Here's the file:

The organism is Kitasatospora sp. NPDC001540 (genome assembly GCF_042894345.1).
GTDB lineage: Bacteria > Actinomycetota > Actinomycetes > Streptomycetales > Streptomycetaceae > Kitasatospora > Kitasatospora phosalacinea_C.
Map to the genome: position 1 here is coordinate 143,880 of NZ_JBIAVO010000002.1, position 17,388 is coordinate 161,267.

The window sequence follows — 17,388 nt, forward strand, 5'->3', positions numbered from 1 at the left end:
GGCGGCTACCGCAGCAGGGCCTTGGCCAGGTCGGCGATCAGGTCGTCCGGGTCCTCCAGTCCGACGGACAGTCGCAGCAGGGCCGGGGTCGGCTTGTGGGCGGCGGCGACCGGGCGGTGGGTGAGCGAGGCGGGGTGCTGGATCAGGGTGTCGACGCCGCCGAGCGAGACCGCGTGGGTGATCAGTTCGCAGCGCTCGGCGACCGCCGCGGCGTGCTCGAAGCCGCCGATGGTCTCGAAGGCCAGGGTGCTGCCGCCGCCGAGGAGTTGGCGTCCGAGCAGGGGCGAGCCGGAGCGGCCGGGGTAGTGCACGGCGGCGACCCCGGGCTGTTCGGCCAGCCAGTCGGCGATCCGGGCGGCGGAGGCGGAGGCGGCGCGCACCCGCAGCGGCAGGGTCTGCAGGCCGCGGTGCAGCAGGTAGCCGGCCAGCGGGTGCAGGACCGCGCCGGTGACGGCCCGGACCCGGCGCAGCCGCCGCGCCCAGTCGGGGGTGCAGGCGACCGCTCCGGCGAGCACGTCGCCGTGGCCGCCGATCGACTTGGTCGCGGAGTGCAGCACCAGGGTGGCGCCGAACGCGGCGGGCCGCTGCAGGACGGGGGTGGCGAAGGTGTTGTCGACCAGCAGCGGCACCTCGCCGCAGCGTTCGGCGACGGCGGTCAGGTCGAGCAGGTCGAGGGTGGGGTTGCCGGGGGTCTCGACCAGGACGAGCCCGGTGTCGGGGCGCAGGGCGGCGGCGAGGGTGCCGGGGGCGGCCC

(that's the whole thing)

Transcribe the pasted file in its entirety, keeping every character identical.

The organism is Kitasatospora sp. NPDC001540 (genome assembly GCF_042894345.1).
GTDB lineage: Bacteria > Actinomycetota > Actinomycetes > Streptomycetales > Streptomycetaceae > Kitasatospora > Kitasatospora phosalacinea_C.
Map to the genome: position 1 here is coordinate 143,880 of NZ_JBIAVO010000002.1, position 17,388 is coordinate 161,267.

The window sequence follows — 17,388 nt, forward strand, 5'->3', positions numbered from 1 at the left end:
GGCGGCTACCGCAGCAGGGCCTTGGCCAGGTCGGCGATCAGGTCGTCCGGGTCCTCCAGTCCGACGGACAGTCGCAGCAGGGCCGGGGTCGGCTTGTGGGCGGCGGCGACCGGGCGGTGGGTGAGCGAGGCGGGGTGCTGGATCAGGGTGTCGACGCCGCCGAGCGAGACCGCGTGGGTGATCAGTTCGCAGCGCTCGGCGACCGCCGCGGCGTGCTCGAAGCCGCCGATGGTCTCGAAGGCCAGGGTGCTGCCGCCGCCGAGGAGTTGGCGTCCGAGCAGGGGCGAGCCGGAGCGGCCGGGGTAGTGCACGGCGGCGACCCCGGGCTGTTCGGCCAGCCAGTCGGCGATCCGGGCGGCGGAGGCGGAGGCGGCGCGCACCCGCAGCGGCAGGGTCTGCAGGCCGCGGTGCAGCAGGTAGCCGGCCAGCGGGTGCAGGACCGCGCCGGTGACGGCCCGGACCCGGCGCAGCCGCCGCGCCCAGTCGGGGGTGCAGGCGACCGCTCCGGCGAGCACGTCGCCGTGGCCGCCGATCGACTTGGTCGCGGAGTGCAGCACCAGGGTGGCGCCGAACGCGGCGGGCCGCTGCAGGACGGGGGTGGCGAAGGTGTTGTCGACCAGCAGCGGCACCTCGCCGCAGCGTTCGGCGACGGCGGTCAGGTCGAGCAGGTCGAGGGTGGGGTTGCCGGGGGTCTCGACCAGGACGAGCCCGGTGTCGGGGCGCAGGGCGGCGGCGAGGGTGCCGGGGGCGGCCC